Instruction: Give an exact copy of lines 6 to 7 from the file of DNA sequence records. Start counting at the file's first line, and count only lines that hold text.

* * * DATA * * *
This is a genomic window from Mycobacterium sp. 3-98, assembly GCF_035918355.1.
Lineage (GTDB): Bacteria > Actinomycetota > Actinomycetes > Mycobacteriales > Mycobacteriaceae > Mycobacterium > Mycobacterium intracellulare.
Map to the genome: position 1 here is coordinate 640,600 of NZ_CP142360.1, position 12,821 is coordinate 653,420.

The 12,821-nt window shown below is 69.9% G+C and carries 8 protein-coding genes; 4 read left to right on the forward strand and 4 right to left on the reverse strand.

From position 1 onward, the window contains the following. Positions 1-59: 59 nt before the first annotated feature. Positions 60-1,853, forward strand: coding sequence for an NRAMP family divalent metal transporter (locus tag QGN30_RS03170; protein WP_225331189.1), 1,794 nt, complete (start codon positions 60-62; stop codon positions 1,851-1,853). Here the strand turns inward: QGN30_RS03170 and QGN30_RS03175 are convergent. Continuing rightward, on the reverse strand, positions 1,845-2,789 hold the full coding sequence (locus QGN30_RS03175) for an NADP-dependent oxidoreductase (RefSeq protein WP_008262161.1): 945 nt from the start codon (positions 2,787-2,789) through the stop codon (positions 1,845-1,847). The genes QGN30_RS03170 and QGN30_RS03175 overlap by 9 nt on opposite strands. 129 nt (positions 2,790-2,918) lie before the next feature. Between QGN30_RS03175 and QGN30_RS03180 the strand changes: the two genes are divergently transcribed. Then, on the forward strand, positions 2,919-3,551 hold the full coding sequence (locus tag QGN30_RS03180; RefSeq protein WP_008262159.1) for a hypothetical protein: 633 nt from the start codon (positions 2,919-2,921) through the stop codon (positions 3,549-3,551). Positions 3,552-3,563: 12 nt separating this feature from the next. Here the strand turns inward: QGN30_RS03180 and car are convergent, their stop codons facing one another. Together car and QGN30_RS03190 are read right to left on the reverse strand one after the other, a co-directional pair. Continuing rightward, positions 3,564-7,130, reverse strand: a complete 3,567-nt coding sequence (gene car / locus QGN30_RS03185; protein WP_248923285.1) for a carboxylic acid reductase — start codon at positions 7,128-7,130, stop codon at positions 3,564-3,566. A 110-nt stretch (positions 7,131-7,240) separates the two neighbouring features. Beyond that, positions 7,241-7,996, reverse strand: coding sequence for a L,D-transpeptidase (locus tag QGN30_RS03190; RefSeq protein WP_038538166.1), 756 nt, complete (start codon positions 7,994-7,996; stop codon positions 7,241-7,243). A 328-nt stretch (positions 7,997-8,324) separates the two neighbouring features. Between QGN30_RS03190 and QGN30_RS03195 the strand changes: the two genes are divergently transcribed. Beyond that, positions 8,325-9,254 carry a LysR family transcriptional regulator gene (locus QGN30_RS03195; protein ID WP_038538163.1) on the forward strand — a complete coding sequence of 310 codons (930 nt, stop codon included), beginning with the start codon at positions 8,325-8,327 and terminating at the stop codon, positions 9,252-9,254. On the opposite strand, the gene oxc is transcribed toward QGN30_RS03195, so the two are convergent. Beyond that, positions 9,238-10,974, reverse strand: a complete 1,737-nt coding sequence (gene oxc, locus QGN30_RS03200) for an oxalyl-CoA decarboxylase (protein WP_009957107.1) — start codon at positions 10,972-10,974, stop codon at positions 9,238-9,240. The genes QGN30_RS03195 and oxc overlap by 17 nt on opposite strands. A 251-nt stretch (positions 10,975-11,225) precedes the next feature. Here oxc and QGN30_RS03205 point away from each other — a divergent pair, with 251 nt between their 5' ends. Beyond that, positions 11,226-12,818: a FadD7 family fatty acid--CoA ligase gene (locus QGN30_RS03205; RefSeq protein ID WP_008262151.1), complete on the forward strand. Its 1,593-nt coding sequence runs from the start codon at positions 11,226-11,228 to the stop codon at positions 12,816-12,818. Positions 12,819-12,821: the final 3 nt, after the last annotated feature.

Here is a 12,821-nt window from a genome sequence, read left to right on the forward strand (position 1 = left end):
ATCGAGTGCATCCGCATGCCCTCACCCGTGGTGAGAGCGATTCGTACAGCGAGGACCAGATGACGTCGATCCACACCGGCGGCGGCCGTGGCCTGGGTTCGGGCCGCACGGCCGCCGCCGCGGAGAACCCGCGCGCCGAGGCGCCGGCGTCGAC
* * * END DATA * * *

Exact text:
Here is a 12,821-nt window from a genome sequence, read left to right on the forward strand (position 1 = left end):
ATCGAGTGCATCCGCATGCCCTCACCCGTGGTGAGAGCGATTCGTACAGCGAGGACCAGATGACGTCGATCCACACCGGCGGCGGCCGTGGCCTGGGTTCGGGCCGCACGGCCGCCGCCGCGGAGAACCCGCGCGCCGAGGCGCCGGCGTCGAC